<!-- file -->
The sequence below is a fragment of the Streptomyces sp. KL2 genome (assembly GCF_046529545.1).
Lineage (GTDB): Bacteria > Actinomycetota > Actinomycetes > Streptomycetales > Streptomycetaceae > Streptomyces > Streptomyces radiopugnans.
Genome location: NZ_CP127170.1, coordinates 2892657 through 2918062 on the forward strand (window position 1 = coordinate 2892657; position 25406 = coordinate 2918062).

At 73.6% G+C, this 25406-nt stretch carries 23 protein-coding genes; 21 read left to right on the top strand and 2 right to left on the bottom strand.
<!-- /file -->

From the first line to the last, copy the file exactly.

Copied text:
The sequence below is a fragment of the Streptomyces sp. KL2 genome (assembly GCF_046529545.1).
Lineage (GTDB): Bacteria > Actinomycetota > Actinomycetes > Streptomycetales > Streptomycetaceae > Streptomyces > Streptomyces radiopugnans.
Genome location: NZ_CP127170.1, coordinates 2892657 through 2918062 on the forward strand (window position 1 = coordinate 2892657; position 25406 = coordinate 2918062).

At 73.6% G+C, this 25406-nt stretch carries 23 protein-coding genes; 21 read left to right on the top strand and 2 right to left on the bottom strand.